ACT News


Canberra remembers 'gentle but great' Courtenay

Canberra is mourning the death of one of its most famous citizens, internationally famous author Bryce Courtenay who succumbed to stomach cancer late on Thursday, aged 79 years.

The city's politicians and sporting figures were quick to pay tribute to Mr Courtenay on Friday, praising the novelist's literary achievements as well as his contribution to the life of the capital.

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Author Bryce Courtenay remembered

Bryce Courtenay has died at the age of 79. Jason Steger is joined by Courtenay's former publisher and friend, Bob Sessions, to reflect on the bestselling author's life.

ACT Chief Minister Katy Gallagher praised Mr Courtenay's efforts on behalf of the city he had made his home.

"Bryce Courtenay was a gentle but great man, who was not only an exceptional novelist and Australian, but also a great friend and supporter of Canberra," the Chief Minister said.

"A significant contributor to our community, Mr Courtenay was a keynote speaker at the ACTs first Older Persons Assembly, was an ACT Australia Day Ambassador 2012, as well as taking an active role in promoting our city for its upcoming centenary year.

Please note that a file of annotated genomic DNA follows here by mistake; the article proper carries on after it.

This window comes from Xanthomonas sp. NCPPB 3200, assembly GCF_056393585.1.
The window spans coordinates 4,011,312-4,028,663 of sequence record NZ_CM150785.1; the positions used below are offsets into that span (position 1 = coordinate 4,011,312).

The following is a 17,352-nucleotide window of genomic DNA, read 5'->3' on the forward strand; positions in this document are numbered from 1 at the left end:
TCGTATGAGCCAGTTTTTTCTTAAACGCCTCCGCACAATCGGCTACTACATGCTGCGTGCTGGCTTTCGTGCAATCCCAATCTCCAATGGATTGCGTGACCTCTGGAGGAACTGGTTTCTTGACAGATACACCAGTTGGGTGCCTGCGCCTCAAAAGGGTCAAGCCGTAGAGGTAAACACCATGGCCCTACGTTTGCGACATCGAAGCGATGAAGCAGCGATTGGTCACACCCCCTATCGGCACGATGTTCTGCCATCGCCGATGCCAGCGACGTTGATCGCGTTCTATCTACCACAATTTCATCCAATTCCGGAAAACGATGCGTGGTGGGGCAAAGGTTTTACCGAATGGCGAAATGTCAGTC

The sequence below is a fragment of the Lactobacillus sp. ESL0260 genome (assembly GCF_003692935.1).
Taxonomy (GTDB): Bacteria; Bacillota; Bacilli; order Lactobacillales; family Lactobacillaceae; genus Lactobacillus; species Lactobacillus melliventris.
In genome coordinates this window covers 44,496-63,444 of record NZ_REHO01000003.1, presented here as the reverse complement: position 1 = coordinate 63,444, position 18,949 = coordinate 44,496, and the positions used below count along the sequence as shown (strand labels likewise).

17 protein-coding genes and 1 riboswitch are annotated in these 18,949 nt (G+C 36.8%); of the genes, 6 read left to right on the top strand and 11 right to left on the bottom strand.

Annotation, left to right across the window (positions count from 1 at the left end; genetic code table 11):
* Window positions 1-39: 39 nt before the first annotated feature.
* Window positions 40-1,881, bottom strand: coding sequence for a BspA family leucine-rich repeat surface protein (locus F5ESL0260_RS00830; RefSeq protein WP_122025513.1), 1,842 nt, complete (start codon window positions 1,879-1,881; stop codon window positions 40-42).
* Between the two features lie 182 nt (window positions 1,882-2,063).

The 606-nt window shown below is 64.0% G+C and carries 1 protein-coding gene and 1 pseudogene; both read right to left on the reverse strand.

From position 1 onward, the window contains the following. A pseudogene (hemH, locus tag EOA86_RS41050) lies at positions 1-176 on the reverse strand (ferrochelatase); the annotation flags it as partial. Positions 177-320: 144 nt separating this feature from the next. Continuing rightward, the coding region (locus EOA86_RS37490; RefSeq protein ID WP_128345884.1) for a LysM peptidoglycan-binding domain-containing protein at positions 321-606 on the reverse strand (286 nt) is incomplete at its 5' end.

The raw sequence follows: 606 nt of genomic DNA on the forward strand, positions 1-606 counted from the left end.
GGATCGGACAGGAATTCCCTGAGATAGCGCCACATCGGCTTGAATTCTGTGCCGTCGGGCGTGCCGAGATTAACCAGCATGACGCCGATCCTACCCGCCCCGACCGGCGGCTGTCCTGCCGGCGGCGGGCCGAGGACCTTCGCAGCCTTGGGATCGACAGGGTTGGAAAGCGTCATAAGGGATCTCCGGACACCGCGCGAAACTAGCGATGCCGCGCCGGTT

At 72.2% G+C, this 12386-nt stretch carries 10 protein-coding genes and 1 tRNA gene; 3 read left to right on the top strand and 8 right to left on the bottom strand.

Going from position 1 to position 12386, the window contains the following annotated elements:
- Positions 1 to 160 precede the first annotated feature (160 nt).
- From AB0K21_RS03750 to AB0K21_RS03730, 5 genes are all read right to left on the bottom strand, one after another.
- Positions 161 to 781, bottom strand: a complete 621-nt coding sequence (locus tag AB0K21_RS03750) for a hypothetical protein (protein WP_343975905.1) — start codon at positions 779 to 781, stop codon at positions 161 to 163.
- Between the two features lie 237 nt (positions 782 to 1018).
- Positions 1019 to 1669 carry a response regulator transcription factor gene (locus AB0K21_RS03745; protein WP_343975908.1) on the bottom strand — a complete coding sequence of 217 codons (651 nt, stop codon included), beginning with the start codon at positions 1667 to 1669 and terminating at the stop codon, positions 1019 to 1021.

"Mr Courtenay will be fondly remembered for his extraordinary contribution to Australia's and indeed the world's literary landscape."


ACT Opposition Leader Zed Seselja described the South African-born Mr Courtenay as a "great Canberran".

"Many may not know that Bryce Courtenay chose to live in Canberra for his last years, as well as being a great Australian he was a great Canberran," Mr Seselja said.

"Bryce has been an instrumental part of the Canberra community, and was a valued contributor to the Older Person's Assembly in September 2011.

"On a personal level, 'The Power of One' and 'Tandia' were among my favourite novels."

ACT Brumbies coach Jake White, a fellow South African, said Mr Courtenay had a "great innings."

"He had a great innings," Mr White said.

"To be fair I knew of him and he knew of me because he was in Australia and I was the national coach of South Africa.

"He always asked questions through mates of mine.

"He was always kind enough to give me a book and would sign them for me all the time.

"That was really kind of him and that showed what type of guy he was.

"He gave me one yesterday, the new one and it landed on my desk.

"It means a massive amount because they're personalised to me and I'm very grateful."